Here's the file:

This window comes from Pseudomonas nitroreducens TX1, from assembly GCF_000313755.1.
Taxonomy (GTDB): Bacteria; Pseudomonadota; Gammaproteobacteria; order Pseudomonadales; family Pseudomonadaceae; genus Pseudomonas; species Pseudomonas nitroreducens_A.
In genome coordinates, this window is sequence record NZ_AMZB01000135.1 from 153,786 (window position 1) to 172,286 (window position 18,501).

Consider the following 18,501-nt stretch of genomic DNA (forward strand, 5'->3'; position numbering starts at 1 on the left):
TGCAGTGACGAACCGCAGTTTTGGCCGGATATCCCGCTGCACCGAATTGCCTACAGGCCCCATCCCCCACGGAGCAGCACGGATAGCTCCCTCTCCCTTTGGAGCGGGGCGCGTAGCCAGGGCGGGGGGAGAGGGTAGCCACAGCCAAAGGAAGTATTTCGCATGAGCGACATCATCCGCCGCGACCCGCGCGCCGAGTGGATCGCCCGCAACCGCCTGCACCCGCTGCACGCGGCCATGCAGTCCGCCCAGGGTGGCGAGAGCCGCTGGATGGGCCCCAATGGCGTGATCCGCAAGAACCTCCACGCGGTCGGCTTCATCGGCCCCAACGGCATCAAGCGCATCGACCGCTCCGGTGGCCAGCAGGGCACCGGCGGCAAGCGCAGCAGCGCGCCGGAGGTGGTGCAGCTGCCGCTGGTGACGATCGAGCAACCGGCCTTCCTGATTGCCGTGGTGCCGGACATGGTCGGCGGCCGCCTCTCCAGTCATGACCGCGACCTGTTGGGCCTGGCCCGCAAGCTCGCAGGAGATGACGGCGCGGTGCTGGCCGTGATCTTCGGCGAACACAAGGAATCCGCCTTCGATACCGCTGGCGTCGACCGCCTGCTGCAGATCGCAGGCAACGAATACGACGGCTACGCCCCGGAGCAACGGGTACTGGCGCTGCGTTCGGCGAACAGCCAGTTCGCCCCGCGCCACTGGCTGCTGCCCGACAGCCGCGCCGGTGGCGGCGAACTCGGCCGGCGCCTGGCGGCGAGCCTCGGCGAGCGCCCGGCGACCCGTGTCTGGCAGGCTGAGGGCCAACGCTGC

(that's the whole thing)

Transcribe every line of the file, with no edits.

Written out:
This window comes from Pseudomonas nitroreducens TX1, from assembly GCF_000313755.1.
Taxonomy (GTDB): Bacteria; Pseudomonadota; Gammaproteobacteria; order Pseudomonadales; family Pseudomonadaceae; genus Pseudomonas; species Pseudomonas nitroreducens_A.
In genome coordinates, this window is sequence record NZ_AMZB01000135.1 from 153,786 (window position 1) to 172,286 (window position 18,501).

Consider the following 18,501-nt stretch of genomic DNA (forward strand, 5'->3'; position numbering starts at 1 on the left):
TGCAGTGACGAACCGCAGTTTTGGCCGGATATCCCGCTGCACCGAATTGCCTACAGGCCCCATCCCCCACGGAGCAGCACGGATAGCTCCCTCTCCCTTTGGAGCGGGGCGCGTAGCCAGGGCGGGGGGAGAGGGTAGCCACAGCCAAAGGAAGTATTTCGCATGAGCGACATCATCCGCCGCGACCCGCGCGCCGAGTGGATCGCCCGCAACCGCCTGCACCCGCTGCACGCGGCCATGCAGTCCGCCCAGGGTGGCGAGAGCCGCTGGATGGGCCCCAATGGCGTGATCCGCAAGAACCTCCACGCGGTCGGCTTCATCGGCCCCAACGGCATCAAGCGCATCGACCGCTCCGGTGGCCAGCAGGGCACCGGCGGCAAGCGCAGCAGCGCGCCGGAGGTGGTGCAGCTGCCGCTGGTGACGATCGAGCAACCGGCCTTCCTGATTGCCGTGGTGCCGGACATGGTCGGCGGCCGCCTCTCCAGTCATGACCGCGACCTGTTGGGCCTGGCCCGCAAGCTCGCAGGAGATGACGGCGCGGTGCTGGCCGTGATCTTCGGCGAACACAAGGAATCCGCCTTCGATACCGCTGGCGTCGACCGCCTGCTGCAGATCGCAGGCAACGAATACGACGGCTACGCCCCGGAGCAACGGGTACTGGCGCTGCGTTCGGCGAACAGCCAGTTCGCCCCGCGCCACTGGCTGCTGCCCGACAGCCGCGCCGGTGGCGGCGAACTCGGCCGGCGCCTGGCGGCGAGCCTCGGCGAGCGCCCGGCGACCCGTGTCTGGCAGGCTGAGGGCCAACGCTGC